In community-based prevention, researchers and professionals have realized that the best solution for one community may not be the same for another. The best solution to address problems in a community often comes from the folks most heavily impacted. Laws and policies adopted at the local level are key to improving health outcomes and reducing inequities because they are community specific solutions.

An important feature of local laws is the ability to enhance the enforcement and regulatory structure for state or federal policies. When it comes to tobacco point-of-sale policies, FDA inspections and visits through the Synar program are required. However, FDA inspections and Synar program visits only cover a small sample of retailers each year. Local-level policies like local tobacco retailer licensing can require visits to all retailers in a community each year. This may assist in identifying retailers with frequent violations and enforcing stronger penalties on retailers that violate these policies.

In addition, local level policies can be adapted and tailored to be more effective at reducing disparities. For example, restricting tobacco sales in pharmacies may reduce the overall number of tobacco retailers statewide, but in some communities this type of policy may only exacerbate inequities in retailer density. This is the case when there are more pharmacies located in already advantaged neighborhoods where tobacco retailer density is lower. Another benefit to local innovations is that their success can spur statewide change. The Tobacco 21 movement is a great example of this, with many localities successfully raising the minimum legal sales age before statewide policy was enacted. The eventual passage of a federal Tobacco 21 policy can be in part attributed to momentum that began at the local level. A similar process is currently unfolding as localities across the country gain traction with comprehensive flavor bans.

Unfortunately, thanks to industry lobbying, some states use their authority to block local policy innovations. This strategy relies on the legal doctrine of preemption, which allows a higher level of government to limit or even eliminate the power of a lower level of government. Examples of preemption exist in a variety of realms that impact public health, including environmental protections, affordable housing, and regulation of alcohol or sugar-sweetened beverages. The common areas impacted by preemption in tobacco prevention and control policy work are related to youth access, smokefree indoor air and licensure. See the CDC’s STATE System Preemption Fact Sheet for a summary of the preemption status for each state in these three categories.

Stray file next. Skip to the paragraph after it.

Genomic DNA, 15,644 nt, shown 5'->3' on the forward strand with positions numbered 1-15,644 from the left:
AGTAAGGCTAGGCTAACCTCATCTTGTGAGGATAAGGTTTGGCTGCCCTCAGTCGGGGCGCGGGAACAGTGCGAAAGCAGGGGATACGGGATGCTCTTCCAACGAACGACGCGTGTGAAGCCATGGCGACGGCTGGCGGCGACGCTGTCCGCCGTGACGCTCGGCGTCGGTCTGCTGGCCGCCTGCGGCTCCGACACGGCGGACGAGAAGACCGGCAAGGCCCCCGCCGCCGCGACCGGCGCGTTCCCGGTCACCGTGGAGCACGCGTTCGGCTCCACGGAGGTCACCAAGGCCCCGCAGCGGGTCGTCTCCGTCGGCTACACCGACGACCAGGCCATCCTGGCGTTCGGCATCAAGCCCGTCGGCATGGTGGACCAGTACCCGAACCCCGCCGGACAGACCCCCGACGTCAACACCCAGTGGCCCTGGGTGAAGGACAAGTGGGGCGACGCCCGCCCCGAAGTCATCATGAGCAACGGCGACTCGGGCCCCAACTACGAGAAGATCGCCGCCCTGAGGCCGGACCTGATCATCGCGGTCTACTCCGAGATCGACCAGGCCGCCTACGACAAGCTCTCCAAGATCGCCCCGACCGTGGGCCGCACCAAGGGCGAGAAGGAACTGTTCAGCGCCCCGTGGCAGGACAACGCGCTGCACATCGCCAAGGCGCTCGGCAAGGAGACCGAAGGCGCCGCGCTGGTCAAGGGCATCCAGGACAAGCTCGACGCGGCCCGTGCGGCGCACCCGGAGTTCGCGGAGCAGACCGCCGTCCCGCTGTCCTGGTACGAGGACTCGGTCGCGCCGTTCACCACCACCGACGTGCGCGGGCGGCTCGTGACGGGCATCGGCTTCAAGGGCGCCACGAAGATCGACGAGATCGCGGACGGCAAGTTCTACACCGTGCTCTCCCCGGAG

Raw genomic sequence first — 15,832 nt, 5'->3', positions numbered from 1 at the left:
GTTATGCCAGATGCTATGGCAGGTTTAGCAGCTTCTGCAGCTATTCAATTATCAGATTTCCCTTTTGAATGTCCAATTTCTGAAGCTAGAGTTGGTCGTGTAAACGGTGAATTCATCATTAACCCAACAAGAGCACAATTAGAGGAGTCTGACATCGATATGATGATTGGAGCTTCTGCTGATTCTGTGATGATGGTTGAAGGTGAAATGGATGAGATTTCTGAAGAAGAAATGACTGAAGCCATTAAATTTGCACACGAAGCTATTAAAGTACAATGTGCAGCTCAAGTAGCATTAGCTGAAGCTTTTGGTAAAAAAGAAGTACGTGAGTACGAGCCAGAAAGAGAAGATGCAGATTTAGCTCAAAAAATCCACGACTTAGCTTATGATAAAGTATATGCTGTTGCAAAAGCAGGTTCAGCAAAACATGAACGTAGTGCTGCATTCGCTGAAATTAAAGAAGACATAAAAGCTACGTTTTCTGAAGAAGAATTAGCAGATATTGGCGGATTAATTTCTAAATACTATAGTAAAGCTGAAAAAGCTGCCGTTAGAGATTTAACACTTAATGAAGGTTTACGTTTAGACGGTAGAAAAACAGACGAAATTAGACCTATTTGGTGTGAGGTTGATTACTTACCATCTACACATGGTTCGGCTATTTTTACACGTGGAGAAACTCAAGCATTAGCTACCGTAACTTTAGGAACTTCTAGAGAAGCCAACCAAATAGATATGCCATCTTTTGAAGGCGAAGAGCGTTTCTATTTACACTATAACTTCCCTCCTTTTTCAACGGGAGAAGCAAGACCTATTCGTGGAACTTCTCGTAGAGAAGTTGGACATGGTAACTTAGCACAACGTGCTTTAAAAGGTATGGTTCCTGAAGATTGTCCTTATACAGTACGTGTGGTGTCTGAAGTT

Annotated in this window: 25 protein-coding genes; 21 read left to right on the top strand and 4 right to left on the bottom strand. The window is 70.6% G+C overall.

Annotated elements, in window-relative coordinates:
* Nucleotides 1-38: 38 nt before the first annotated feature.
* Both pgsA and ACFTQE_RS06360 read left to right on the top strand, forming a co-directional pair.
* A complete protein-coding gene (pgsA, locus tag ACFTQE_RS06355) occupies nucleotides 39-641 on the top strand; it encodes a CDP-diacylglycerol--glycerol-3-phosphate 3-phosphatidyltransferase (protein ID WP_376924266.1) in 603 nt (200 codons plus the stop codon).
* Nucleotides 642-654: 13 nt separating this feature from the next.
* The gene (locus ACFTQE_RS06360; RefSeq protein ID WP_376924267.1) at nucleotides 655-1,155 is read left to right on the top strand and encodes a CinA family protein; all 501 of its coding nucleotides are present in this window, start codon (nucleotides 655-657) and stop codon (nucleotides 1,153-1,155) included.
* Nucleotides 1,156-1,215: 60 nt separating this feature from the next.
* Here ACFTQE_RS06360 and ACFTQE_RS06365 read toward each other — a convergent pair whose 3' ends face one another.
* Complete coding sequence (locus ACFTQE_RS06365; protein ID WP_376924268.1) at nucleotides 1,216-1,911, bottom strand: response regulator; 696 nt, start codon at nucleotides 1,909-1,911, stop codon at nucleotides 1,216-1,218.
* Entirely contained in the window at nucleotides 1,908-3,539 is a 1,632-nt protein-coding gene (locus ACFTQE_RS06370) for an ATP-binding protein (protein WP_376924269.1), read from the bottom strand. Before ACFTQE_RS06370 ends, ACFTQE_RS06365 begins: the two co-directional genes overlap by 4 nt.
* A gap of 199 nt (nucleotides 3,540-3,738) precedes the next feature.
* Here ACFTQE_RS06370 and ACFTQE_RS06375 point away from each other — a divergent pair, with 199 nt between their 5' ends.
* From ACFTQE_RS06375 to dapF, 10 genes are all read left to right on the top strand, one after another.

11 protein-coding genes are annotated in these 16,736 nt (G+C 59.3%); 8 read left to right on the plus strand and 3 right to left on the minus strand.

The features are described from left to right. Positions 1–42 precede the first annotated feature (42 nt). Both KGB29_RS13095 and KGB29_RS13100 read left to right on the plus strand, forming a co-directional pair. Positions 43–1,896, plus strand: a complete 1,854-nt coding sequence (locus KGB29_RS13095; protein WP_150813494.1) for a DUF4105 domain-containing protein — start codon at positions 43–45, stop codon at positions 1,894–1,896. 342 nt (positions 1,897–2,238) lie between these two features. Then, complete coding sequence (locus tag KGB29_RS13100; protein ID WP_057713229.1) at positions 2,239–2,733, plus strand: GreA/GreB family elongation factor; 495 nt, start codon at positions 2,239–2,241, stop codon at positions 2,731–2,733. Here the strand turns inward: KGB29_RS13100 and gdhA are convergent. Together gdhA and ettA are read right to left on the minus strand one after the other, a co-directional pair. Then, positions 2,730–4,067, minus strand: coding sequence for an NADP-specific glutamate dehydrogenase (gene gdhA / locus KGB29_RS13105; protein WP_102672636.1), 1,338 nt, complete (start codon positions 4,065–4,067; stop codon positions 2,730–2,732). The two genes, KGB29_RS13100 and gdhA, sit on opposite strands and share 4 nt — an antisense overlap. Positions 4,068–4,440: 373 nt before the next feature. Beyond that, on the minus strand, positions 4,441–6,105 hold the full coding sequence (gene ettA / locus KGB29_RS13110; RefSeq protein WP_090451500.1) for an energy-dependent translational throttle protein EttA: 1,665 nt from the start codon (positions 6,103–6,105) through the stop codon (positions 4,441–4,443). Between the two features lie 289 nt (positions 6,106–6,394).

Starting this summer, Counter Tools and GHEA will be launching a three-part local control webinar series. The series will include guest speakers, resources, and stories of local control efforts from the fields of tobacco and alcohol control. Stay tuned for registration details coming soon!


Additional Resources

Local control and preemption within the field of tobacco prevention and control:

  1. Tobacco Point of Sale Preemption Playbook (Counter Tools & ChangeLab Solutions)
  2. Untangling The Preemption Doctrine in Tobacco Control (Public Health Law Center)
  3. Preemption: The Biggest Challenge to Tobacco Control (Public Health Law Center)
  4. Checked at the Check-Out Counter: Preemption at the Tobacco Point of Sale (Public Health Law Center)
  5. State Legislated Actions on Tobacco Issues (SLATI) (American Lung Association)
  6. Protect Local Control (Americans for Nonsmokers’ Rights)